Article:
I have an upcoming interview via Microsoft Teams, I'm frankly new to the whole world of web interviews so I wanted to see if I could get some advice as to how to conduct myself, what I can expect and more importantly how I can be really prepared. The last time I had an interview of any kind was in 2017 so my head was spun for a little bit getting back into the process of preparing my material for this stuff.

I have a work laptop with Teams already on it (it's not a program that I've used before) and a headset, I guess I'll have to do a test call on it to make sure everything sounds and looks okay.

The actual role knowledge is all on me but if anyone can provide some advice on things I should know, who have done this before, would be greatly appreciated.
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>> No. 14125 Anonymous
28th October 2021
Thursday 2:16 pm
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>>14124
ha, no. I'm not the phantom echoer, that's the two muppets in adjacent cubicles in another building (continent). My audio is peerless.
I suspect the 4 foot separation between speakers and mic helps, as does the carefully arranged anechoic arrangement of crap filling my office.
I have no doubt that Nigel is a poorly endowed prick though.
>> No. 14126 Anonymous
28th October 2021
Thursday 2:21 pm
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>>14125

Either you're causing an echo, or you're causing everyone's audio to be really choppy because of the echo cancellation cutting in and out.

Just buy some headphones, Nige.
>> No. 14127 Anonymous
28th October 2021
Thursday 3:05 pm
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>>14126
I work in a team which includes several engineers who have spent years fighting echo cancellation problems in conferencing systems. If my mic was pissing them off, I would hear about it instantly.
Teams may be wretched in many ways, but on the machines we use, it does echo and background noise cancellation tolerably. That said, my Thinkpad is about to be refreshed by something from Dell, so I imagine it'll all go to crap and I'll have to go back to headsets.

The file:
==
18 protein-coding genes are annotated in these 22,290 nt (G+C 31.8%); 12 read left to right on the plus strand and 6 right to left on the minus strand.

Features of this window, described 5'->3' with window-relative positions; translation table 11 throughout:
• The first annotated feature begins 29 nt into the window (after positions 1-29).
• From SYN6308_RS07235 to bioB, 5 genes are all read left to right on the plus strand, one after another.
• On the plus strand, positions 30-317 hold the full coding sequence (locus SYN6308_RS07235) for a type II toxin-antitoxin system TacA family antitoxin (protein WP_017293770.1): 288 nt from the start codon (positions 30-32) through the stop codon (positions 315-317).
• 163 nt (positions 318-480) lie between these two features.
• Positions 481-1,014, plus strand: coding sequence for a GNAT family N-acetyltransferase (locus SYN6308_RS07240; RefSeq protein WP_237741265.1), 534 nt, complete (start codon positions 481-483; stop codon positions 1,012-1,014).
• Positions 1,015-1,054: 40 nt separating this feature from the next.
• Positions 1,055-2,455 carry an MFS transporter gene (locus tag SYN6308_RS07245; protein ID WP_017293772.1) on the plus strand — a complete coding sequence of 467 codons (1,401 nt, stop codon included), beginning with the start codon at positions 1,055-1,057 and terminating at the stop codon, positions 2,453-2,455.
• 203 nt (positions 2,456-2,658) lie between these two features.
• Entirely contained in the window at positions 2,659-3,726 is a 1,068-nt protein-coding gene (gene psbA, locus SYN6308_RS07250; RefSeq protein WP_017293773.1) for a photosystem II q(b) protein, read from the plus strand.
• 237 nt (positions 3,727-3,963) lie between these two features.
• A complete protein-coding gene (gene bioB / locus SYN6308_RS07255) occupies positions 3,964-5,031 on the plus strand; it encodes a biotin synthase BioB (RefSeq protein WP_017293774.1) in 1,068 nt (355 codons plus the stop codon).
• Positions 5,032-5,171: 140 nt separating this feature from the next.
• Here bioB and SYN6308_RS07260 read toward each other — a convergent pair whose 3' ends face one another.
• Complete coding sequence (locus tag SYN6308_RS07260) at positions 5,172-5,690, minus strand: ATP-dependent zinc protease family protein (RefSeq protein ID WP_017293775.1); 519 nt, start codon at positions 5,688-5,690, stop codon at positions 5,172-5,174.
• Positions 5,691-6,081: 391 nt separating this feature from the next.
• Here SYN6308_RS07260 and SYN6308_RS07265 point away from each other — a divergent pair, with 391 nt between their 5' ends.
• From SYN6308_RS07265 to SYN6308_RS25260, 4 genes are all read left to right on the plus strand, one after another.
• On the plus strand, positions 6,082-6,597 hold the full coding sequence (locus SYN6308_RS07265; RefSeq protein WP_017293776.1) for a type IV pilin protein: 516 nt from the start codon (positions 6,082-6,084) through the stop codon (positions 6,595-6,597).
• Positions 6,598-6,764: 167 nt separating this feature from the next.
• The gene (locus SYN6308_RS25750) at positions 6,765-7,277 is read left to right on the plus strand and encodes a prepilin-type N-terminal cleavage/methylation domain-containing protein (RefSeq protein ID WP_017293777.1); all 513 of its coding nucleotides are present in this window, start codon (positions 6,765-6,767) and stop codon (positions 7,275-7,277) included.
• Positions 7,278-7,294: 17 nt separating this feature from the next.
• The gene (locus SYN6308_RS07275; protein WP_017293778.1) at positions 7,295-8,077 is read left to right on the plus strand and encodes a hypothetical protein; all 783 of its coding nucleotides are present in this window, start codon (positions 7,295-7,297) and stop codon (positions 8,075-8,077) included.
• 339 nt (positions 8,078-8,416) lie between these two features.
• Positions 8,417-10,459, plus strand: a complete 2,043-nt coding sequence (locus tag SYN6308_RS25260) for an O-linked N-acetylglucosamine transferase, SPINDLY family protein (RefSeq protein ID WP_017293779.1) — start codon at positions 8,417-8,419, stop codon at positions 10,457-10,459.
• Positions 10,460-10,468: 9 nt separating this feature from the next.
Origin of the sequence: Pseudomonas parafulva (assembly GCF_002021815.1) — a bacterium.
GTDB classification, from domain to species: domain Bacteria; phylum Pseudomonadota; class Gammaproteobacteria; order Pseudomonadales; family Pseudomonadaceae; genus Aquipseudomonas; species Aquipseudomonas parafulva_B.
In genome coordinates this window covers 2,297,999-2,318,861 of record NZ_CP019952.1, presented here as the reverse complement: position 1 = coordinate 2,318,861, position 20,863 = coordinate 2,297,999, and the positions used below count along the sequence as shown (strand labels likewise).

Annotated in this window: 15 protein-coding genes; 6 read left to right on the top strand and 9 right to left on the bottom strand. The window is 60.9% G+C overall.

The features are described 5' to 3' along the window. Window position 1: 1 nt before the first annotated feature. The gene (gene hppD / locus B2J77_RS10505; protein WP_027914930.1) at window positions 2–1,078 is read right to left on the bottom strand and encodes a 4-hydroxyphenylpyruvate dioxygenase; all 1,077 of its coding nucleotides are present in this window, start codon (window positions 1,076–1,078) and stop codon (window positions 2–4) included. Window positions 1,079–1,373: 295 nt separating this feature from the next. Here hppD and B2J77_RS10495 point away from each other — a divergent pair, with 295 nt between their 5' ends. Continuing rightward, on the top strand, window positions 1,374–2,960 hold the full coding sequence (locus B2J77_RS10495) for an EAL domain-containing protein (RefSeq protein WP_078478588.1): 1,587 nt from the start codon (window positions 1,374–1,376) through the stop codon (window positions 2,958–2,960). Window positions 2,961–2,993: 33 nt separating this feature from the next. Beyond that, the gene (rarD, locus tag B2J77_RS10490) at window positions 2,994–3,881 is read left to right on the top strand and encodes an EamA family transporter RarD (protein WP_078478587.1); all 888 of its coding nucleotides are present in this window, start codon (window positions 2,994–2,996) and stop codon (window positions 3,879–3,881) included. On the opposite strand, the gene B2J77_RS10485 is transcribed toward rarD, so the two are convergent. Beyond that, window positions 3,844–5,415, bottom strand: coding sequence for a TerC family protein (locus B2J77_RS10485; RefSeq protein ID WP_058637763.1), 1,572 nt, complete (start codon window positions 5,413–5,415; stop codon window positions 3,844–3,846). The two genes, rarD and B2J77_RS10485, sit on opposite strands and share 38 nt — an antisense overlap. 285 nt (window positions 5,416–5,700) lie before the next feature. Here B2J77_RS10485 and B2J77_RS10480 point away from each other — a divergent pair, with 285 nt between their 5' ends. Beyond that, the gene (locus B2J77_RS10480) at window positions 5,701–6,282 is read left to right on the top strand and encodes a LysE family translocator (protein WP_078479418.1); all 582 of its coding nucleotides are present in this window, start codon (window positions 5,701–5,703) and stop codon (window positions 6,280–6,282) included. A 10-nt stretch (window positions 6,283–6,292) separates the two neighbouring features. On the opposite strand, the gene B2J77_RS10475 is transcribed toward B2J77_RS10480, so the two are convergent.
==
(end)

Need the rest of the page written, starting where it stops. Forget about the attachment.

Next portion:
>> No. 14128 Anonymous
28th October 2021
Thursday 3:06 pm
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>>14126
Also, I live on mute, as I'm not a cunt and I often have nothing to say.
>> No. 14129 Anonymous
29th October 2021
Friday 2:19 pm
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>>14120
>>14121

Thanks for the tips.

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>> No. 14114 Anonymous
25th October 2021
Monday 7:14 pm
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Do you lads keep up with news in your industry at all? I feel like a bit of a dipshit as I've missed huge developments in the NHS and private healthcare/research since COVID-19.

Aside from maybe renewing my FT subscription, is there anything else I can do to keep on top of things?
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>> No. 14115 Anonymous
25th October 2021
Monday 7:58 pm
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What I do is when I'm slacking off at work I go and waste time on the internet. I'm guilty of posting here now that I work from home but in the beforetime I would browse industry websites and various philosophical think pieces about life that I could get away with at work.

I don't see why FT would give you this, do they have a section on it?
>> No. 14116 Anonymous
25th October 2021
Monday 8:43 pm
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My work is very weird, in that it seems to be being run with the explicit aim of making sure nobody ever has to do any work. I come here to complain about the twats who do nothing quite often, but whenever I'm busy, this seems to be a great affront to the corporate philosophy, like I'm not supposed to be doing anything either. Anyway, I have a lot of free time when I'm sitting at a desk doing IT support, and once I've read all the worthwhile stories on the BBC website, I will then migrate to theregister.com, which has news from the IT world. And that's all I really do, industry-wise. They don't want me going to trade shows and things, because then I wouldn't be at work, playing the glorified receptionist and surreptitiously looking at britfa.gs on my phone.

There are probably people on Twitter you could follow who would keep you abreast of NHS developments, but if you're a brain surgeon or something, I think you just have to read real research and you'll know better than me where they keep that stuff.
>> No. 14117 Anonymous
25th October 2021
Monday 9:28 pm
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If there's some kind of professional registration for your workplace, they'll usually have newsletters and what have you. the IBMS send out a magazine every month to registered scientists.

Also your boss probably gets a shitload of junk-mail magazines that are intended to flog new equipment, but they do have useful things in sometimes, so ask him to pass them on to you instead of putting them straight in the bin.

But overall I don't think you need to bother unless you've got designs on being some kind of top manager exec type who makes decisions and all that. Personally I couldn't give a fuck, I just want to get paid.